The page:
• You might like blogging.  Don't let that beautiful writing skill lie dormant.  Let me nudge you!  If you write it, I will comment!  Or someone else will.
  • Most of you should blog to help build your personal brand.  The phrase qualifies for Buzzword Bingo!, but there is some wisdom behind the "marketspeak."  As dotcomma.me commented below--be ambitious.  Don't expect instant fortune or fame, but don't be surprised by it when it comes.  And at minimum, you are putting your best face forward for people who are specifically looking for you online.

One obstacle I have run into as I try to get more of you out in the "blogosphere" is that you feel squeamish about "how to blog."  So let me help you.  It's easy.  I promise.  I don't do things that are a hassle.  Why even now, I'm procrastinating on submitting badly needed reimbursement claims to my company, and I'll get money for doing that.  Here you go.  Five steps:
  1. Sign up for a free blog-publishing service.  There are sites that host blogs.  Think of it as "Facebook," only you get to write in a bigger box, and they let you use italics and bold.  Here's a handy list of the "Top 10 Free Online Blogging Platforms."  Caveat emptor.  I'm not recommending any of these.  I use blogger.com.  But the point is, this should be free.  Do not pay to blog.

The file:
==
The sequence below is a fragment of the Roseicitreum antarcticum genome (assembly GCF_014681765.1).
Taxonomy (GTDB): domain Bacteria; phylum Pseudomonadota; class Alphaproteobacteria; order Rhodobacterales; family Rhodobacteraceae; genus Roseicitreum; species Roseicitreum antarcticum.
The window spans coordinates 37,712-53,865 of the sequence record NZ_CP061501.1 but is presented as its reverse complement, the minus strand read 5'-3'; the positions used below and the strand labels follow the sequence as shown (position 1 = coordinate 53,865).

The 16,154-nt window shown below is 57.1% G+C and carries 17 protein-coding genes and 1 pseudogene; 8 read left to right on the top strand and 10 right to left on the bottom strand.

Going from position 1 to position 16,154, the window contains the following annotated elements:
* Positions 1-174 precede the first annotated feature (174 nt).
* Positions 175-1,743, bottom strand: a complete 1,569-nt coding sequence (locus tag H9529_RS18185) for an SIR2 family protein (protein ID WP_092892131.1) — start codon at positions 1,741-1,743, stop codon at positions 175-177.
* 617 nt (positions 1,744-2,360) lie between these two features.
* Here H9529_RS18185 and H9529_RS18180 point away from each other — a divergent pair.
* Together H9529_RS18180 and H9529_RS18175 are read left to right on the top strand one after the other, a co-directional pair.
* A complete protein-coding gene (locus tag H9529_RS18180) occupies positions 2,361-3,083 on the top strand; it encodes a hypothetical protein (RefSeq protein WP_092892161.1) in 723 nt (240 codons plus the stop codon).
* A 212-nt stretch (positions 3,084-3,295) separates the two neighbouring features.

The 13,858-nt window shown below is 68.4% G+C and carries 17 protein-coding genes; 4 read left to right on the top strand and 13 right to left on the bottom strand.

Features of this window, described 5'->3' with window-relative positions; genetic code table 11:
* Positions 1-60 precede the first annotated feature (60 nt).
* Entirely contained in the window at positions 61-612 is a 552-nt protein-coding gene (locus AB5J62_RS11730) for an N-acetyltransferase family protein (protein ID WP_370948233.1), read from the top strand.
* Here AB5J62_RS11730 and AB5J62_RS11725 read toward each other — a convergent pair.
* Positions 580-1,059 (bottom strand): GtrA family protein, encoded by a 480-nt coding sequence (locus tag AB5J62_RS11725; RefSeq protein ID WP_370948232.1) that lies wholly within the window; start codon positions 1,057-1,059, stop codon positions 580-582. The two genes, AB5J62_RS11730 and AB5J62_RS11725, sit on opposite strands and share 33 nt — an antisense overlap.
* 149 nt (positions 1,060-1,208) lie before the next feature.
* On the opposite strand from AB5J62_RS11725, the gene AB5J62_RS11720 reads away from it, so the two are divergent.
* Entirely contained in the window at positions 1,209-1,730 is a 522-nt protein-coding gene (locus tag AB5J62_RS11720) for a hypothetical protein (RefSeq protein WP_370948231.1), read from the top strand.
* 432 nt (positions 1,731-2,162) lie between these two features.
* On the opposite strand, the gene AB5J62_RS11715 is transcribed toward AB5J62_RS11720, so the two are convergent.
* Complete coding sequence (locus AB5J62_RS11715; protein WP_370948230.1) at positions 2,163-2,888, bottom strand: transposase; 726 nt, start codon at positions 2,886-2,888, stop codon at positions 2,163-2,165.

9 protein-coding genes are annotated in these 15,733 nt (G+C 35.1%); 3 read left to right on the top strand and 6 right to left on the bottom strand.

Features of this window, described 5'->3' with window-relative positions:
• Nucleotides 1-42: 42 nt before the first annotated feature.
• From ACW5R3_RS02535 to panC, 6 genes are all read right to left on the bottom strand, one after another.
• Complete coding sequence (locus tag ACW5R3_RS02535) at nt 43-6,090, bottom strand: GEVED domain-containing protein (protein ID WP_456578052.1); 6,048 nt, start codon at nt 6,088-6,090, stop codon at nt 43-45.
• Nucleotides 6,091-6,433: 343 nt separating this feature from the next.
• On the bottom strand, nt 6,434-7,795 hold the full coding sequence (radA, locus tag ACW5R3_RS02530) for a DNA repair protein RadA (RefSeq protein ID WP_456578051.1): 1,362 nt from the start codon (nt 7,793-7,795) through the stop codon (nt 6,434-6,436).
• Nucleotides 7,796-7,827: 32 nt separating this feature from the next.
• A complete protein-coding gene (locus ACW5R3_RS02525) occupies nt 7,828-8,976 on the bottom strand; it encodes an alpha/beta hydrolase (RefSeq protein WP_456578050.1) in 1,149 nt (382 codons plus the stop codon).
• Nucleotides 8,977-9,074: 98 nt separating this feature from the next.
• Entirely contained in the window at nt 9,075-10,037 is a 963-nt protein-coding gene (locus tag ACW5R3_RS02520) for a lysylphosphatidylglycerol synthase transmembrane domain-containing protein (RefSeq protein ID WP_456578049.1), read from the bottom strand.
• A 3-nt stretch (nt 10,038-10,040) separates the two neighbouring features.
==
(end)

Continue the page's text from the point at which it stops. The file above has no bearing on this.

2. Format your page.  There will be default templates on your site.  Pick one and stop agonizing about it.  Usually it's easy to upload a picture of your choice.  Perhaps you should limit your customizations to just the photo for now.
  3. Write your first blog post.  Yes, yes, that raises a host of questions I will get to in a second, but really, it's like the 3-paragraph essay you had to write three of every day in high school.  It is not a big deal.  And you are encouraged to use bullets, which makes it that much easier.
  4. Tell your friends to read your post.  It's fine if you do this in the form of an anxious email to the three people who love you best in the world, where the email says "Did I just totally humiliate myself?"  The answer will be "no, it looks great."  And you may have an interesting conversation.